599 F.Supp.2d 678 (E.D.N.C. 2008), 7 06-CV-181, Home Concrete & Supply, LLC v. United States

Docket Nº:7:06-CV-181-FL.
Citation:599 F.Supp.2d 678
Party Name:HOME CONCRETE & SUPPLY, LLC, a Delaware Limited Liability Company; Robert L. Pierce, as Tax Matters Partner; Susanne D. Pierce; Stephen R. Chandler; Rebecca R. Chandler; and Home Oil and Coal Company, Inc., a North Carolina Corporation, Plaintiffs/Petitioners, v. UNITED STATES of America, Defendant/Respondent.
Case Date:November 21, 2008
Court:United States District Courts, 4th Circuit, Eastern District of North Carolina

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599 F.Supp.2d 678 (E.D.N.C. 2008)

HOME CONCRETE & SUPPLY, LLC, a Delaware Limited Liability Company; Robert L. Pierce, as Tax Matters Partner; Susanne D. Pierce; Stephen R. Chandler; Rebecca R. Chandler; and Home Oil and Coal Company, Inc., a North Carolina Corporation, Plaintiffs/Petitioners,


UNITED STATES of America, Defendant/Respondent.

No. 7:06-CV-181-FL.

United States District Court, E.D. North Carolina, Southern Division.

November 21, 2008

Page 679

Richard Temple Rice, Robert T. Numbers, II, Womble Carlyle Sandridge & Rice, PLLC, Winston-Salem, NC, for Plaintiffs/Petitioners.

Grover Hartt, III, Senior Litigation Counsel, Christopher R. Egan, Trial Attorney, U.S. Dept. of Justice, Dallas, TX, for Defendant/Respondent.



Plaintiffs/petitioners (" plaintiffs" ) initiated this action by filing " Complaint and Petition for Readjustment of Partnerships Items Under 26 U.S.C. § 6226," wherein they seek a determination that any tax assessment for the 1999 tax year is time barred and that no adjustment of their taxes is warranted for the 1999 tax year. Plaintiffs include Home Concrete & Supply, LLC, (" Home Concrete" ), a Delaware limited liability company which is deemed a partnership, and its owners who are deemed partners, for federal income tax purposes.1 Plaintiffs also include Robert

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L. Pierce (" Pierce" ), the tax matters partner for Home Concrete, who seeks reimbursement of the sum of $1,392,118.00 2 he deposited with the IRS, together with his wife, plaintiff Susanne D. Pierce, with whom he filed jointly for the 1999 tax year. Pierce owned Home Oil & Coal Company, Inc. (" Home Oil" ) at the time of its 1999 sale together with plaintiff Stephen R. Chandler (" Chandler" ), who proceeds here also with his wife, Rebecca R. Chandler, with whom he filed jointly for that tax year. Home Oil also is a plaintiff in this action.

The case comes now before the court on plaintiffs' motion for summary judgment and defendant's motion for partial summary judgment, presenting for decision the question of whether a three year or a six year limitations period applies for any IRS assessments relating to the transactions at issue.


Plaintiffs filed the instant action pursuant to 26 U.S.C. § 6226(e)(1), seeking refund of deposit made for the 1999 tax year in response to the 2006 FPAA. Plaintiffs allege that the 2006 FPAA was time barred by the three year statute of limitations in § § 62293 and 6501. Plaintiffs allege further that the IRS assessments are erroneous and disclaim any liability. Defendant asserts in response that the six year limitations period prescribed in § 6501(e)(1)(A) applies and plaintiffs are not entitled to refund of the deposit. It is the government's position that the assessments are proper.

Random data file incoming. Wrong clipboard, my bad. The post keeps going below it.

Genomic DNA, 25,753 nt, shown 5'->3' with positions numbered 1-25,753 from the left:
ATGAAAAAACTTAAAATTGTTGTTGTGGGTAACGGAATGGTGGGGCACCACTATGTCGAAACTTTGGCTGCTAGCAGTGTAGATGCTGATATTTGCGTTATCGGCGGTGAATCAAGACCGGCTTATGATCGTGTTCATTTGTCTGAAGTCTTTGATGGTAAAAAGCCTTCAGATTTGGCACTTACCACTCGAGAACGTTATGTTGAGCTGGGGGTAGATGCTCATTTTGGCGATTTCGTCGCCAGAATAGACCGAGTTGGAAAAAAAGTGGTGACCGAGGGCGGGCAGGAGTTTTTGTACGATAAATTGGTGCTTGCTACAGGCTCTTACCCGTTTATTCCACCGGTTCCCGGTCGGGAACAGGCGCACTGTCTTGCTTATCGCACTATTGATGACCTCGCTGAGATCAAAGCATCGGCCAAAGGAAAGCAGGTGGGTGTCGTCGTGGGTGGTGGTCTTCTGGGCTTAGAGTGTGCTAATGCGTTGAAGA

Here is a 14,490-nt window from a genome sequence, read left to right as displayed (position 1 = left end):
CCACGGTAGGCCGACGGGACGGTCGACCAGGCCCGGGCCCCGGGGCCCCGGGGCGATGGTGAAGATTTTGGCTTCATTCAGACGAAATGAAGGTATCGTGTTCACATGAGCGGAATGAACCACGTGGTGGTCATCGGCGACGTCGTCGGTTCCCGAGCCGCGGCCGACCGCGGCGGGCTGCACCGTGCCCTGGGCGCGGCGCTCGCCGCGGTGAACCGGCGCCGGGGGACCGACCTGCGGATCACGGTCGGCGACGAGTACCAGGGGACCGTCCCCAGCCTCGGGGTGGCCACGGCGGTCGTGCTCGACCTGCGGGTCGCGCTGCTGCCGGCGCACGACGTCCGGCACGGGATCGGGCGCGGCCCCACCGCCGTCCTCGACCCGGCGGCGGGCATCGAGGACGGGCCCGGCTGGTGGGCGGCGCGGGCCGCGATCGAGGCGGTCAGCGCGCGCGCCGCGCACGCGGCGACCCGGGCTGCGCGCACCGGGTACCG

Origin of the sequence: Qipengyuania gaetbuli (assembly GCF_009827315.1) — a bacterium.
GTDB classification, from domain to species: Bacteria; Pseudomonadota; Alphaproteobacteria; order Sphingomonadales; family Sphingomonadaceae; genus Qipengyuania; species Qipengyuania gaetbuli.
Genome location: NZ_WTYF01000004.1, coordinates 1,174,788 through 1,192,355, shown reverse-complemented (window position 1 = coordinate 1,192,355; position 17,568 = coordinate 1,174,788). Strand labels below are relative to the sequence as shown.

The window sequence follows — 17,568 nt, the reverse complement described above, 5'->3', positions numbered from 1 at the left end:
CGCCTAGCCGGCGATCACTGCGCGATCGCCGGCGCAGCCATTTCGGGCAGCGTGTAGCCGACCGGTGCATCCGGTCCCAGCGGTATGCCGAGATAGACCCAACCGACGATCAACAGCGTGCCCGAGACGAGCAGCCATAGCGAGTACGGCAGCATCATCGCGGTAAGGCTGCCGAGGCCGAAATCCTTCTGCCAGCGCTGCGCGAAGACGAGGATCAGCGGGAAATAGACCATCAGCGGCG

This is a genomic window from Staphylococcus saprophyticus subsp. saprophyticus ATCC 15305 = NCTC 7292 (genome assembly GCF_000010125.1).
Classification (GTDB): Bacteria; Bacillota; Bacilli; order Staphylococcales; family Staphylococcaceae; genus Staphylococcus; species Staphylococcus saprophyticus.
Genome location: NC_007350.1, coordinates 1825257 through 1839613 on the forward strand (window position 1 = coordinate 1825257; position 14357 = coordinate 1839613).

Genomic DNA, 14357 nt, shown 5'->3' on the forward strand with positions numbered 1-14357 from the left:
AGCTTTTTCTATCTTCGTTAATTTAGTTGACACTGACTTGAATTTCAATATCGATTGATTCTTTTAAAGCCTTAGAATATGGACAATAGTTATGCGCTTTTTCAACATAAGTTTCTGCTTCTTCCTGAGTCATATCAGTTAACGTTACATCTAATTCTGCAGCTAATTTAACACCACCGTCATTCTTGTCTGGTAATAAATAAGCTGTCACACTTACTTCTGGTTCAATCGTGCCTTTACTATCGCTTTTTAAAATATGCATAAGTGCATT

On February 23, 2007, plaintiffs moved for judgment on the pleadings, asserting, as they do now, that defendant's assessment of taxes for the 1999 tax year was time barred because the three year limitations period set forth in § 6501(a) applies to any action to recover taxes related to their 1999 tax returns. The six year statute of limitations provided by § 6501(e)(1)(A) in this case applies, the government argued then and argues now, because plaintiffs omitted a substantial amount of gross income from their returns. As set forth in prior order, after protracted briefing, the court denied, without prejudice, plaintiffs' motion for judgment on the pleadings and defendant's motion for partial summary judgment. An agreed to case schedule was implemented, including limited discovery, and on this basis the parties' cross-motions come now before the court.

In their motion for summary judgment, plaintiffs argue that the FPAA is time barred by 26 U.S.C. § 6501(a), which sets out a general three year statute of limitations for actions to assess taxes on partnerships and individuals. Defendant

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moves for partial summary judgment, on grounds that the six year statute of limitations provided by § 6501(e)(1)(A) applies to tax assessments based on the plaintiffs' 1999 tax returns under the circumstances presented, and the assessment therefore was timely.


On the record presented, the specific date of filing of the partners' individual returns, which the parties agree, for purposes of beginning the § § 6501(a) and (e) limitations periods, are the relevant ones, see Bufferd v. C.I.R., 506 U.S. 523, 526, 113 S.Ct. 927, 122 L.Ed.2d 306 (1993), is unclear. However, for purposes of calculating the § 6501 limitations periods, the actual date of filing of a return does not matter, as long as the return is filed before the deadline. See 26 U.S.C. § 6501(b)(1). The date used as the date of " filing" for returns filed before the deadline is the deadline date. There is no dispute that the returns at issue were filed before the April 17, 2000, deadline.